Christmas is typically a happy time for growing families. But for some people, Christmas is a sad time–made sadder because it used to be a happy time for them as well.
Think of those who spend Christmas alone. Maybe a widow or widower. The aging parent, abandoned in nursing homes. A father who lost the custody battle. A soldier abroad. A student living out of state. A runaway son or daughter. An orphan. A street person.
For Christians, this life is a refining process. In this life we keep losing things. Youth, health, people and places. We lose things we had, as well as things we might have had–lost opportunities. We lose things we miss, as well as things we’re glad to put behind us.
You can’t miss something until you lose it. You can’t fully appreciate how good something was until it’s gone.
When life is good, we have such an abundance of blessings that it’s hard to fully appreciate each individual blessing. Hard to isolate each blessing and squeeze all the good that’s contained in just one blessing at a time. For the blessings blend together. We lose count of where one ends and another begins.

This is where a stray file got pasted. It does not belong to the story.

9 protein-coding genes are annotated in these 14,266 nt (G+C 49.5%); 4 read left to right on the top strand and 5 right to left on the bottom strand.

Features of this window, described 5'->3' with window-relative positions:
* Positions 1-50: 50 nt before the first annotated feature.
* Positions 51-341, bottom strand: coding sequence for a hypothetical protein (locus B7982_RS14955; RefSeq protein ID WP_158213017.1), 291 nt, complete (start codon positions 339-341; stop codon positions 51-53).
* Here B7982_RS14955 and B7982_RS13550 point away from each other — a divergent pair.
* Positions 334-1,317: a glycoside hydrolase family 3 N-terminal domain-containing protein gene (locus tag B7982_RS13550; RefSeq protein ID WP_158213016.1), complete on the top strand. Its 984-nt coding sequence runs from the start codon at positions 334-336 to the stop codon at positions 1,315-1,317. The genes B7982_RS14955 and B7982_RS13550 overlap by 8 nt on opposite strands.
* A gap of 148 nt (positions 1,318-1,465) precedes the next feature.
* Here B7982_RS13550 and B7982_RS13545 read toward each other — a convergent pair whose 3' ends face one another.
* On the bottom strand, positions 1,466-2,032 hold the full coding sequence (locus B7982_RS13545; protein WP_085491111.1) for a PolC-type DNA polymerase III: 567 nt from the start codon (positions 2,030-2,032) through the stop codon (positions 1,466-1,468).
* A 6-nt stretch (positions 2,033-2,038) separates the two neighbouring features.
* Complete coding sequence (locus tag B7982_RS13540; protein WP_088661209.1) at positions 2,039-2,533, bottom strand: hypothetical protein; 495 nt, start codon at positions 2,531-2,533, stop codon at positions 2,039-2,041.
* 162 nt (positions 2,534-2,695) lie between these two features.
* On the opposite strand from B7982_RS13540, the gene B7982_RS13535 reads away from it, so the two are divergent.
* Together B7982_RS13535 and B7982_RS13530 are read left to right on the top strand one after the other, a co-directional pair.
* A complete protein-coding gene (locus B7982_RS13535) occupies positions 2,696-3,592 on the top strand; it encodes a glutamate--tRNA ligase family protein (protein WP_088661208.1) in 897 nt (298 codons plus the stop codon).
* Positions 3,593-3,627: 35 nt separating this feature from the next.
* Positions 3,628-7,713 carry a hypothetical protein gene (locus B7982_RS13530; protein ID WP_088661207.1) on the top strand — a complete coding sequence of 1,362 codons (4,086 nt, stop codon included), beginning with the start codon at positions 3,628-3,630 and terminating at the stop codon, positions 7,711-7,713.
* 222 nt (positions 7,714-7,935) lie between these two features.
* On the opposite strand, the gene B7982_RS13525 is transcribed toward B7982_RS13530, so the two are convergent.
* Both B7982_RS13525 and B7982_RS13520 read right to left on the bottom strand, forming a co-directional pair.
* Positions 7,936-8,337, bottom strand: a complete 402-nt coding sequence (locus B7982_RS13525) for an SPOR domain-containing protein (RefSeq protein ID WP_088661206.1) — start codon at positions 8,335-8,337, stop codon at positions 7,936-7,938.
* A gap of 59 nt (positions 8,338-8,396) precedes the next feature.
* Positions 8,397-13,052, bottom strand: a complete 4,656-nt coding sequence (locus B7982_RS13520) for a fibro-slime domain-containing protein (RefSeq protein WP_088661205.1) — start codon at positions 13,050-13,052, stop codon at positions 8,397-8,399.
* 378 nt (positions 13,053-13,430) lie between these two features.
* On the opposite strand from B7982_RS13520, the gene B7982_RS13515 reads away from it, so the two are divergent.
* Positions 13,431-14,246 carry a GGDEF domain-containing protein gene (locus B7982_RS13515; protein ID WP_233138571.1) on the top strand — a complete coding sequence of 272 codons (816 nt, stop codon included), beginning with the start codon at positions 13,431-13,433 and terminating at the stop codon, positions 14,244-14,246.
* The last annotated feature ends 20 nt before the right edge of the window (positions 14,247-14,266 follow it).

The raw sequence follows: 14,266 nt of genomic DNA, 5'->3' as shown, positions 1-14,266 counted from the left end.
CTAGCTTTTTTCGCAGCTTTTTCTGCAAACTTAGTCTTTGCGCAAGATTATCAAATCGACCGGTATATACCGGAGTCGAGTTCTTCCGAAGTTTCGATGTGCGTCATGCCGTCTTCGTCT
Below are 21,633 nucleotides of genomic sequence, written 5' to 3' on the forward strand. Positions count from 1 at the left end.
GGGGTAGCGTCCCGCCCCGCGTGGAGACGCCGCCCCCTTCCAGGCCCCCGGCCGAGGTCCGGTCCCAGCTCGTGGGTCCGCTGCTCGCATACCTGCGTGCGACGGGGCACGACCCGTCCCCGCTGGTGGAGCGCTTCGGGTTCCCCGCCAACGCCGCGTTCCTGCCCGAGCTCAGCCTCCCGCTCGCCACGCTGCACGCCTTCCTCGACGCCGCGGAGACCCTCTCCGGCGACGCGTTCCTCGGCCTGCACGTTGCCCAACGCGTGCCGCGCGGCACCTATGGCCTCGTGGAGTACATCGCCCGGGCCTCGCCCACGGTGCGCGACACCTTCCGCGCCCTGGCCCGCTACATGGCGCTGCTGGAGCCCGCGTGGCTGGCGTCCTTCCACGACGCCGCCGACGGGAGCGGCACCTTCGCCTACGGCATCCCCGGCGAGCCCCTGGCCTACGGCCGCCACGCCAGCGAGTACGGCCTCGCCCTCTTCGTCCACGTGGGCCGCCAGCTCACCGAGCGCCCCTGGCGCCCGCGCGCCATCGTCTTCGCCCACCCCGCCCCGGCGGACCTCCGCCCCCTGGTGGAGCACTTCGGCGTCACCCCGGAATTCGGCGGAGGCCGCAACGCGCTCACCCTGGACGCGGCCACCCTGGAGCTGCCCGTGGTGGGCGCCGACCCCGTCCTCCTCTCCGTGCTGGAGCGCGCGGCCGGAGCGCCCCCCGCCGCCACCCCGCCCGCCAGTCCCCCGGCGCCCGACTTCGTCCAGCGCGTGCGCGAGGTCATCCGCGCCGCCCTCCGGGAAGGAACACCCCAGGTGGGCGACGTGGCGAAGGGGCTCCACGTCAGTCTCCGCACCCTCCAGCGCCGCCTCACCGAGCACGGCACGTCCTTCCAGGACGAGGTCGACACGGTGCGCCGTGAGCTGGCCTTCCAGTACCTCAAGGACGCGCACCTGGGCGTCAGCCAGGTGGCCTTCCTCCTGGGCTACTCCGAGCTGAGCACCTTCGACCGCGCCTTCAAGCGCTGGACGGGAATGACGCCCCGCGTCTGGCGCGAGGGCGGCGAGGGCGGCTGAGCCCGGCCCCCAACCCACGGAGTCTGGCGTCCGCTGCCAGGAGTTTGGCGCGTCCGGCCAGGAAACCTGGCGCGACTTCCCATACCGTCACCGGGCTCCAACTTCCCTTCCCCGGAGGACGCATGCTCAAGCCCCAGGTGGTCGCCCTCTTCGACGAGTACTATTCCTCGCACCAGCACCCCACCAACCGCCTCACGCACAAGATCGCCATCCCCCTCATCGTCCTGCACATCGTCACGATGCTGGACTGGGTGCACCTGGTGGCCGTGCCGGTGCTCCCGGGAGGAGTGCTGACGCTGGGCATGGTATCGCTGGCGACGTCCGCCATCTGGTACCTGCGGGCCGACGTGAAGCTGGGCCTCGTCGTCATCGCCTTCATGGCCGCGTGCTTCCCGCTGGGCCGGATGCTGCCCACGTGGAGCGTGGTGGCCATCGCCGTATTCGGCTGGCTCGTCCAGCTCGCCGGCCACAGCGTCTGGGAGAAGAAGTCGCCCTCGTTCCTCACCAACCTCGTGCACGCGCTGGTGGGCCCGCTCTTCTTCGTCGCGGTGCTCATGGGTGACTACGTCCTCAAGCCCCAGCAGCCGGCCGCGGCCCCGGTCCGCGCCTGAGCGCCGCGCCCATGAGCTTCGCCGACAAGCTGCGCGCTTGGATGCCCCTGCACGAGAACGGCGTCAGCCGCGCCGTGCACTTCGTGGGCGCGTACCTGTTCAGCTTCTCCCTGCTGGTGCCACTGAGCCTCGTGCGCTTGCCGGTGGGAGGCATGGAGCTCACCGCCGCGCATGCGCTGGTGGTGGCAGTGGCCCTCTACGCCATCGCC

When we begin to lose the things in life that make life worthwhile, it’s only then that we’re in a position to fully appreciate the true worth of what we had. You must lose what you love to love what you lose. And then you're ready to have it back. The separation prepares you for the reunion.
In heaven we will have the pure silver without the dross. Life burns away the dross, separating the silver from the dross, so all that remains is polished silver in the world to come.